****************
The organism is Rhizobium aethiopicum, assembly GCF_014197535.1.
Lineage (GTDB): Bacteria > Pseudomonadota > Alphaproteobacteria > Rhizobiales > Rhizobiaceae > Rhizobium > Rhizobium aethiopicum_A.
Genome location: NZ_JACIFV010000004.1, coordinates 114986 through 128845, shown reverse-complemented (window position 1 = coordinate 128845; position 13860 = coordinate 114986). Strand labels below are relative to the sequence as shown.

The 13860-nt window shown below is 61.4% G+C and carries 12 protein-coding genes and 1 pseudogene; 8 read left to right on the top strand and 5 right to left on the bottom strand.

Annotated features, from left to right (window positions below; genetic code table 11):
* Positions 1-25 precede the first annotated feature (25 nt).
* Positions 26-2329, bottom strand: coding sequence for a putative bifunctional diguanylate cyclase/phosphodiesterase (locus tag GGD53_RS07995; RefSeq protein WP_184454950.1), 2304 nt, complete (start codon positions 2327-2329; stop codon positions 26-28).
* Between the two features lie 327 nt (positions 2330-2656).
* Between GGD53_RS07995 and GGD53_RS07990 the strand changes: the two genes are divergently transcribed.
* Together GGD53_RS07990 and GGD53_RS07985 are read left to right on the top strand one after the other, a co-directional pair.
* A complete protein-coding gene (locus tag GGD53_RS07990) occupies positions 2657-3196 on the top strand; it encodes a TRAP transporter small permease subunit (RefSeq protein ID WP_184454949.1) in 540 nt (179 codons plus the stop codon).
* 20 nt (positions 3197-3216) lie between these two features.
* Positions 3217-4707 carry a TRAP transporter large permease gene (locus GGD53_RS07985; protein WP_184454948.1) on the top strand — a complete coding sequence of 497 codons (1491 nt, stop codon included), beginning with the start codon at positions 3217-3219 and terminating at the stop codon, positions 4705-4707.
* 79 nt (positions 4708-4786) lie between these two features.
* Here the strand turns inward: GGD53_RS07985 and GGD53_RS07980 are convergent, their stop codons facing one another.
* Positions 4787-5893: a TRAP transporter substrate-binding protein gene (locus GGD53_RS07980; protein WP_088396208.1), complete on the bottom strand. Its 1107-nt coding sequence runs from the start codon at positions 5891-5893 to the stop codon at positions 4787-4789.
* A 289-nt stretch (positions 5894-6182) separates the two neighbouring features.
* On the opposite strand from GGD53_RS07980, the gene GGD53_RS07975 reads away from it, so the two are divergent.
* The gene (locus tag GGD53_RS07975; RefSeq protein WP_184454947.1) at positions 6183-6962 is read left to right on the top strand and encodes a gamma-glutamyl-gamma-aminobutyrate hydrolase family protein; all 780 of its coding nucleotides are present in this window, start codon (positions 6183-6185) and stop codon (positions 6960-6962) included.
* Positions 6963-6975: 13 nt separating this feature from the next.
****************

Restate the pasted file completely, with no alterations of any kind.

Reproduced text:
The organism is Rhizobium aethiopicum, assembly GCF_014197535.1.
Lineage (GTDB): Bacteria > Pseudomonadota > Alphaproteobacteria > Rhizobiales > Rhizobiaceae > Rhizobium > Rhizobium aethiopicum_A.
Genome location: NZ_JACIFV010000004.1, coordinates 114986 through 128845, shown reverse-complemented (window position 1 = coordinate 128845; position 13860 = coordinate 114986). Strand labels below are relative to the sequence as shown.

The 13860-nt window shown below is 61.4% G+C and carries 12 protein-coding genes and 1 pseudogene; 8 read left to right on the top strand and 5 right to left on the bottom strand.

Annotated features, from left to right (window positions below; genetic code table 11):
* Positions 1-25 precede the first annotated feature (25 nt).
* Positions 26-2329, bottom strand: coding sequence for a putative bifunctional diguanylate cyclase/phosphodiesterase (locus tag GGD53_RS07995; RefSeq protein WP_184454950.1), 2304 nt, complete (start codon positions 2327-2329; stop codon positions 26-28).
* Between the two features lie 327 nt (positions 2330-2656).
* Between GGD53_RS07995 and GGD53_RS07990 the strand changes: the two genes are divergently transcribed.
* Together GGD53_RS07990 and GGD53_RS07985 are read left to right on the top strand one after the other, a co-directional pair.
* A complete protein-coding gene (locus tag GGD53_RS07990) occupies positions 2657-3196 on the top strand; it encodes a TRAP transporter small permease subunit (RefSeq protein ID WP_184454949.1) in 540 nt (179 codons plus the stop codon).
* 20 nt (positions 3197-3216) lie between these two features.
* Positions 3217-4707 carry a TRAP transporter large permease gene (locus GGD53_RS07985; protein WP_184454948.1) on the top strand — a complete coding sequence of 497 codons (1491 nt, stop codon included), beginning with the start codon at positions 3217-3219 and terminating at the stop codon, positions 4705-4707.
* 79 nt (positions 4708-4786) lie between these two features.
* Here the strand turns inward: GGD53_RS07985 and GGD53_RS07980 are convergent, their stop codons facing one another.
* Positions 4787-5893: a TRAP transporter substrate-binding protein gene (locus GGD53_RS07980; protein WP_088396208.1), complete on the bottom strand. Its 1107-nt coding sequence runs from the start codon at positions 5891-5893 to the stop codon at positions 4787-4789.
* A 289-nt stretch (positions 5894-6182) separates the two neighbouring features.
* On the opposite strand from GGD53_RS07980, the gene GGD53_RS07975 reads away from it, so the two are divergent.
* The gene (locus tag GGD53_RS07975; RefSeq protein WP_184454947.1) at positions 6183-6962 is read left to right on the top strand and encodes a gamma-glutamyl-gamma-aminobutyrate hydrolase family protein; all 780 of its coding nucleotides are present in this window, start codon (positions 6183-6185) and stop codon (positions 6960-6962) included.
* Positions 6963-6975: 13 nt separating this feature from the next.